Economic Recession Causing Anxiety, Stress, and Depression

The farther we get into the ongoing economic recession, the more apparent the consequences of the recession become. Early on, quantifiable losses such as unemployment numbers, loss of income, foreclosure statistics, and the like painted a concrete picture of the tangible effects of trying economic times. But new information on the recession’s psychological toll looks deeper into the unseen challenges facing not only those who have lost jobs, but also those who have maintained employment.

Employees who have lost their jobs or seen wage or salary reductions have been hit the hardest, both financially and psychologically. Adults who are unemployed are four times more likely to deal with mental illness than are their employed counterparts. Yet, when they lose their jobs, they also lose access to both employer-sponsored counseling services, as well as to the financial resources for seeking independent counseling. The financial stresses of being unemployed, especially when trying to support a family, add anxiety, stress, and depression to an already challenging situation. In addition, losing the social interaction of a work community and the support network of coworkers can further contribute to psychological challenges after being laid off.

However, it’s not just the unemployed who suffer. Seeing coworkers lose their jobs can create an environment of instability and fear. This triggers anxiety which can result in a lack of motivation and decreased productivity. In addition, employees who retain their jobs while coworkers are let go can also experience survivors’ guilt. Plus, studies show that even a small reduction in hours or pay, when not undertaken by choice, can trigger psychological concerns: recent surveys show that such employees are twice as likely to exhibit signs of severe mental illness. These findings reinforce the need for access to counseling and therapy, both within workplaces and outside of them, to help ensure that economic instability causes as little psychological instability as possible.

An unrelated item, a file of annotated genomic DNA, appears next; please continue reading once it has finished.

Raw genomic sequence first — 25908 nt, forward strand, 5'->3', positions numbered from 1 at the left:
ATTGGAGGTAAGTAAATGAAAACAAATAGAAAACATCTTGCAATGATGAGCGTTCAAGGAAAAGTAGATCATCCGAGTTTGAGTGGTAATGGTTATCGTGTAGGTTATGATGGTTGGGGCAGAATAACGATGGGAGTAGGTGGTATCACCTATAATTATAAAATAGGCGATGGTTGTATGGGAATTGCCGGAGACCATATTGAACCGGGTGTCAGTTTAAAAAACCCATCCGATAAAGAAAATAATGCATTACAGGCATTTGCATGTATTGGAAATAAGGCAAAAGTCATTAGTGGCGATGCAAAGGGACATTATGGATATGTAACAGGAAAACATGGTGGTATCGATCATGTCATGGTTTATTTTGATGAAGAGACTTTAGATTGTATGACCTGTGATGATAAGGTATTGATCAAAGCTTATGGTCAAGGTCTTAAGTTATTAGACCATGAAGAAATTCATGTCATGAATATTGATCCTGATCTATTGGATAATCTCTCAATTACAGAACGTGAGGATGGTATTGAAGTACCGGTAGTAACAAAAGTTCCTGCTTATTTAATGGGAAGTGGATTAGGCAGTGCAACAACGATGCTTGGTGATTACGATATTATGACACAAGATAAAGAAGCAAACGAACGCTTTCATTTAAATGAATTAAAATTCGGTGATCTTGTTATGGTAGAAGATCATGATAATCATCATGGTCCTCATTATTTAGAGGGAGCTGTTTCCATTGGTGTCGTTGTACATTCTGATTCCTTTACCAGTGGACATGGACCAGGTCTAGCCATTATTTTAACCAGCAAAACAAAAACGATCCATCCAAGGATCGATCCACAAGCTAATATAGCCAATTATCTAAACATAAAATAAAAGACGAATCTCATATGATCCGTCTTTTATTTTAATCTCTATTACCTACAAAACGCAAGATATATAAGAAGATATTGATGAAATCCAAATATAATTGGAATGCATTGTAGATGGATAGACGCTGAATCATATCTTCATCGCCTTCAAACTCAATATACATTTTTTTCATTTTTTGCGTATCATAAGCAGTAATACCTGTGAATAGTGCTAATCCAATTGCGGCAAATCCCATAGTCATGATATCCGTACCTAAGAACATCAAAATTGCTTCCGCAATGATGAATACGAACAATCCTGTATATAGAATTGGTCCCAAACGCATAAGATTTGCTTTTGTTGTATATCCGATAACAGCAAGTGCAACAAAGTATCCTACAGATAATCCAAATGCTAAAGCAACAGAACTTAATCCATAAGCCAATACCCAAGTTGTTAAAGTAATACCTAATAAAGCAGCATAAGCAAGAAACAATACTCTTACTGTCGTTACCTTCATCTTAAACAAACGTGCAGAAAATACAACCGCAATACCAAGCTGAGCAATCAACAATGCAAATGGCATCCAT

© Copyright 2010 by By John Smith. All Rights Reserved. Permission to publish granted to

The preceding article was solely written by the author named above. Any views and opinions expressed are not necessarily shared by Questions or concerns about the preceding article can be directed to the author or posted as a comment below.

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  • Heath Streak

    June 11th, 2010 at 10:10 PM

    A friend of mine lost his job at the peak of the recession and is yet to find a new one.I just cannot describe how pessimistic and how changed a person he is now.He used to be one of the most cheerful person I know but is now nothing like his past self…I am now trying to convince him to seek counseling help.

  • Fred

    June 12th, 2010 at 6:27 AM

    Sometimes just asking someone how things are going gives them the feeling that someone cares and is not looking down on them for not being able to find another job.

    These are tough times and constantly harping on people about getting a new job probably is not the wisest way to go.

    Be kind and be supportive, and give them job info when you have it to pass along, but don’t be a nag.

  • Drew H.

    June 12th, 2010 at 6:48 AM

    a lot of my elder sister’s co-workers lost jobs and she feared she would too…and this unfortunately made her get irritated easily with us at home and although the worst of recession seems to be past us,she is still a stressed and short-tempered person :(

  • austin

    June 13th, 2010 at 11:00 AM

    wouldn’t the recession cause angst and anxiety for you if you did not have a job?

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